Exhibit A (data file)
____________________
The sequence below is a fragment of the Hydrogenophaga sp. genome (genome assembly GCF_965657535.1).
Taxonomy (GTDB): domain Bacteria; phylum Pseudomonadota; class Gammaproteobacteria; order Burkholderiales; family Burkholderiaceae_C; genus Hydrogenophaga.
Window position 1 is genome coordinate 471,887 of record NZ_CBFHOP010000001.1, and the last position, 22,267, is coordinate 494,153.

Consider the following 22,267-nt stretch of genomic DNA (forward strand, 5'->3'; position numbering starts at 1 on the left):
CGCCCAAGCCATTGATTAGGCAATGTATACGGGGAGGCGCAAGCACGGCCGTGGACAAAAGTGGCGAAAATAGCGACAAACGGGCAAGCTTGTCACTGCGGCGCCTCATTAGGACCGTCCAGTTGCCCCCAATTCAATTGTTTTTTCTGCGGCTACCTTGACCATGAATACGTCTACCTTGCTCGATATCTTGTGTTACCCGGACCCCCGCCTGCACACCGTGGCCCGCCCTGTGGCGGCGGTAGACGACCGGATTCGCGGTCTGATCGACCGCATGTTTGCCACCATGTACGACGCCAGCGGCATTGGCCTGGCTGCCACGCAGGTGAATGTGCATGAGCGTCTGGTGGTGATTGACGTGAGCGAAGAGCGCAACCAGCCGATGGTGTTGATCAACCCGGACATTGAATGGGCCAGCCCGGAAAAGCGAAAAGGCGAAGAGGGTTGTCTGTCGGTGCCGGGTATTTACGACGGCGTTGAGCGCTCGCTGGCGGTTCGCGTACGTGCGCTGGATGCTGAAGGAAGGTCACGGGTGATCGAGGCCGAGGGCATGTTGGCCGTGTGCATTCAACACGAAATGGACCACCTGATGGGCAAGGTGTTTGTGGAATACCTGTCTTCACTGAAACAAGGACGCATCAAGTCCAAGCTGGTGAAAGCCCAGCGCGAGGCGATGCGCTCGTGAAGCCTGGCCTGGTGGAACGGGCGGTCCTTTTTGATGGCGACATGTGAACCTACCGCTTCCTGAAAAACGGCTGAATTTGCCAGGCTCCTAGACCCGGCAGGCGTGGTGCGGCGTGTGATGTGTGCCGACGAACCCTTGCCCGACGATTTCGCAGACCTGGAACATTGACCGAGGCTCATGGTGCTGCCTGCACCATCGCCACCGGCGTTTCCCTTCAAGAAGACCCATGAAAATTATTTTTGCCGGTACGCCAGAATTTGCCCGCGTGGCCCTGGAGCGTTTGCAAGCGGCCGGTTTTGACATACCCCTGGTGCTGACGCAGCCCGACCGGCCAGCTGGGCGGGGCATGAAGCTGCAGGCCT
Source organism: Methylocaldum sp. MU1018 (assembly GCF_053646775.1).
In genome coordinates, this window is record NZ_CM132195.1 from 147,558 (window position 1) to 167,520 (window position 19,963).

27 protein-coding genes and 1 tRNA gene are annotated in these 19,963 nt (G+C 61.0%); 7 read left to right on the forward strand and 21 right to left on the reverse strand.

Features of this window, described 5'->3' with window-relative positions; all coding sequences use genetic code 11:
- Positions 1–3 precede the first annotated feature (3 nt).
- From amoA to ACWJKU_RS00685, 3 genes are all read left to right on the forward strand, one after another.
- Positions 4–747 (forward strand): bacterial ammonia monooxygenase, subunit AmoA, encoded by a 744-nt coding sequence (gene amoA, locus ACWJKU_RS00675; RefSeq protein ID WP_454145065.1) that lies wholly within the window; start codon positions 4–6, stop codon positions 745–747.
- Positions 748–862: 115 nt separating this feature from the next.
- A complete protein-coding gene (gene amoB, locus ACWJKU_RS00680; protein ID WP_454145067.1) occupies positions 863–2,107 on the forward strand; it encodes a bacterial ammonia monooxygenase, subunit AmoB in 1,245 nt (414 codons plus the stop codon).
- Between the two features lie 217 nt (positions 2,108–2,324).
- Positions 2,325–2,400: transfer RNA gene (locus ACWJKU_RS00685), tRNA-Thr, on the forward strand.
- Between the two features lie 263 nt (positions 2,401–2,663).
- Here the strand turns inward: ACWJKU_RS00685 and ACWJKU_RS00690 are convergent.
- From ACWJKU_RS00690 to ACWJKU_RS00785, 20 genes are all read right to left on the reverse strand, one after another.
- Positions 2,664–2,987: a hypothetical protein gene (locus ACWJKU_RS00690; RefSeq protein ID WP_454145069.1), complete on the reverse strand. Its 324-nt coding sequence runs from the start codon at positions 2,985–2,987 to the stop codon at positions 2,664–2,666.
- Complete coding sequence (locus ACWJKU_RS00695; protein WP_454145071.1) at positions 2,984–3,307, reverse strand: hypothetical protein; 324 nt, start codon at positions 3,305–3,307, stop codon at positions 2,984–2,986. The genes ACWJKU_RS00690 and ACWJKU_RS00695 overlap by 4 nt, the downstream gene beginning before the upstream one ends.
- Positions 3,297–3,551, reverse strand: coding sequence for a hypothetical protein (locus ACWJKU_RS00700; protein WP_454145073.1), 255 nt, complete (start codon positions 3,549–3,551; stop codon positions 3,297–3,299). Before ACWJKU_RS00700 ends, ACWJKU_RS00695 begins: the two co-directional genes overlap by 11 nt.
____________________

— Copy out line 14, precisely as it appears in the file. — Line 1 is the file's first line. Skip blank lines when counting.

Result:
- A complete protein-coding gene (gene amoB, locus ACWJKU_RS00680; protein ID WP_454145067.1) occupies positions 863–2,107 on the forward strand; it encodes a bacterial ammonia monooxygenase, subunit AmoB in 1,245 nt (414 codons plus the stop codon).